Source lookup feature

The AppMon Client enables you to analyze PurePaths down to the individual methods that have been instrumented in the context of the captured transaction. The PurePath contains information such as method arguments, execution time, and CPU time. When you identify a problematic method either in the PurePath view or in the Methods view of the AppMon Client, you can use the Source Code Lookup feature provided by the AppMon Client to go deeper in the source code that is associated with the method.

This insight into the source code provides deeper analysis of the captured data.

The AppMon Server keeps all metadata information for all classes that are loaded by the connected Agent. In combination with the data collected in the PurePath, this metadata enables the AppMon Client to perform different types of Source Code Lookup.

Lookup types

The following types of lookup are available:

  • Open in IDE:Jumps to the source code line in your IDE if you have the Visual Studio Solution or Eclipse Project open.
  • Decompile Byte Code: Decompiles the Java byte code and displays it in a human-readable format.
  • Decompile IL Code: Decompiles the .NET intermediate code and displays it in a human-readable format.
  • Decompile Source Code: Decompiles the Java source code and displays it in a human-readable format.
  • Open in Reflector: Extracts the .NET assembly that contains the selected method and opens .NET Reflector to decompile it.
  • Save Byte Code: Exports Java byte code to a file that can be analyzed with external tools.

Open in IDE (Eclipse or Visual Studio)

To use this feature, you must:

When you have a captured PurePath, right-click a method and select Source Lookup > Open in IDE.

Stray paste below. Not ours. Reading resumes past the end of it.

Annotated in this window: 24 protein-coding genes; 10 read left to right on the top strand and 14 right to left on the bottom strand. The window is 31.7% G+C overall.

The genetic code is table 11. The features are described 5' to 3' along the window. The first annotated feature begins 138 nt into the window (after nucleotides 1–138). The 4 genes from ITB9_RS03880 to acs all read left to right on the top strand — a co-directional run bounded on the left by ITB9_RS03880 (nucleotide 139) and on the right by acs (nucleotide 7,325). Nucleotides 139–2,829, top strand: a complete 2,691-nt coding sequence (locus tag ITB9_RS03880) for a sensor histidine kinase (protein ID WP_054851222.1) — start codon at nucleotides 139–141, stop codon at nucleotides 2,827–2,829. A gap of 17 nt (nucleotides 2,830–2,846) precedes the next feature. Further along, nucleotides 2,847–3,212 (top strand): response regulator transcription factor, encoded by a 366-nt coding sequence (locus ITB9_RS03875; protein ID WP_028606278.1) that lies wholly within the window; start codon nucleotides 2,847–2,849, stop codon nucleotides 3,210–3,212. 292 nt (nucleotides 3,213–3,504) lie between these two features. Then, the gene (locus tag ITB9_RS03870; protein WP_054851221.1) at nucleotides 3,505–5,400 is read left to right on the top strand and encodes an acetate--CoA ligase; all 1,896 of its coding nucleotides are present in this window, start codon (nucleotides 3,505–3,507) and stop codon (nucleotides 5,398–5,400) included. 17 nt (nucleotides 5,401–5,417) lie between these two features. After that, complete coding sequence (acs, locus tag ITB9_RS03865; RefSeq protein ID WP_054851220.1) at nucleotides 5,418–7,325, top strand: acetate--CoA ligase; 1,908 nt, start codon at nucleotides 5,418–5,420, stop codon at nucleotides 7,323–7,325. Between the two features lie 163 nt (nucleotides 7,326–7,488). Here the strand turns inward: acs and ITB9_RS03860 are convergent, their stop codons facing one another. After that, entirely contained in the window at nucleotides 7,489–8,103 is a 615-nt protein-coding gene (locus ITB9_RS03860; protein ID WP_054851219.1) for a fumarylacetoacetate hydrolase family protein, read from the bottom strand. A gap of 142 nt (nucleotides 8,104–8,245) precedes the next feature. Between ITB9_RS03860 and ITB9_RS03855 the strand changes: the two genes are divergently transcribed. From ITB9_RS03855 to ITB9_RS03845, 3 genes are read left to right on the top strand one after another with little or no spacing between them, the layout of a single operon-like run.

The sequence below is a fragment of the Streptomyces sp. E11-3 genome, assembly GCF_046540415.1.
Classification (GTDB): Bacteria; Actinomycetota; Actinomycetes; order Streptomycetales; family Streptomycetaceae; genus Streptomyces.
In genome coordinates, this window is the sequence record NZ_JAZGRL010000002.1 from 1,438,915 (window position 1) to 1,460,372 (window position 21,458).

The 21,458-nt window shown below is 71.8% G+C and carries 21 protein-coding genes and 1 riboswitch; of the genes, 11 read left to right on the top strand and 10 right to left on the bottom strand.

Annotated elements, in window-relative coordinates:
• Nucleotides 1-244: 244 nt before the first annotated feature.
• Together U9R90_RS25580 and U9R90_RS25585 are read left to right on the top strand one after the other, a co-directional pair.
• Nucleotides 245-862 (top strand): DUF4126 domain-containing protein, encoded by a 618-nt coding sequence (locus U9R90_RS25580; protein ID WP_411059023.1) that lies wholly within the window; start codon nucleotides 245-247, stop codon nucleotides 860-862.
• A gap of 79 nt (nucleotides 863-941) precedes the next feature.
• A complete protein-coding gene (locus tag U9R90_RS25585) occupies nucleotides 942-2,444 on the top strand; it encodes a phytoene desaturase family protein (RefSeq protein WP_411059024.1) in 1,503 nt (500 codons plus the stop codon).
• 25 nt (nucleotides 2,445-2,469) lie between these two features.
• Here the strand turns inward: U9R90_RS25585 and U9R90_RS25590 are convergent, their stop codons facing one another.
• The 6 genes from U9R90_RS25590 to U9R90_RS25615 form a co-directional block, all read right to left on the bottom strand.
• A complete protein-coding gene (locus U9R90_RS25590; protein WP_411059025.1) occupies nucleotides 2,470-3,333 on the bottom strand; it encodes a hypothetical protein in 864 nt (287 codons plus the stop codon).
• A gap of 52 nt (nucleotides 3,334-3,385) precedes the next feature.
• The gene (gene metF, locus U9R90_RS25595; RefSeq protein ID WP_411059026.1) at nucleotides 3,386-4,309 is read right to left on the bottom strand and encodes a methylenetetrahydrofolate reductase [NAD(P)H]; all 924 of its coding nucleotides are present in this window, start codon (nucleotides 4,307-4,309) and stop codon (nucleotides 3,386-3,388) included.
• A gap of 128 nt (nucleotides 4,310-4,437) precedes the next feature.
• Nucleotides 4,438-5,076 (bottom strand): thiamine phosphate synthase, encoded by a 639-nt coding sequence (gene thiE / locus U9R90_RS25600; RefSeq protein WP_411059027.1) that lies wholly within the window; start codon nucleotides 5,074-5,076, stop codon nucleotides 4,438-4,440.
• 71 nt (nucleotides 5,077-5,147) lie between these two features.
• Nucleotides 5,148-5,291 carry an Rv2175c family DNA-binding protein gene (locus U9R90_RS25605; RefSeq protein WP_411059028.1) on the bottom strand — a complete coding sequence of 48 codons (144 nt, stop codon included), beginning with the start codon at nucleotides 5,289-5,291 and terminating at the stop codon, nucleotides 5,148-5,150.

Selecting the Open in IDE command
Selecting the Open in IDE command

If the source code lookup is not successful, the status bar in the AppMon Client displays the message Source lookup was not successful. The likely reason is that the selected method was not part of the open Visual Studio Solution or Eclipse Project.

If you have more than one Visual Studio or Eclipse instance open, you are prompted to select a particular instance to perform the source code lookup.

Selecting the IDE for lookup
Selecting the IDE for lookup

If you have multiple projects in your IDE workspace that contain multiple matching method names, you are prompted to select the project for lookup.

Selecting the project for lookup
Selecting the project for lookup

Decompile Byte Code

Java code is compiled into byte code that is interpreted by the Java Runtime during execution. Use Decompile Byte Code to explore the byte code for any method, either your own code or code that runs in the Java Application. The byte code view shows a human-readable representation of the Java instructions that make up the method body.

To view the byte code of an instrumented method or the complete instrumented class, right-click the object and select Source Lookup > Decompile Byte Code.

Using the Decompile Byte Code command
Using the Decompile Byte Code command

Decompile IL Code

Any .NET language (for example, C# and VB.NET) is compiled into intermediate code that is interpreted by the .NET Runtime during execution.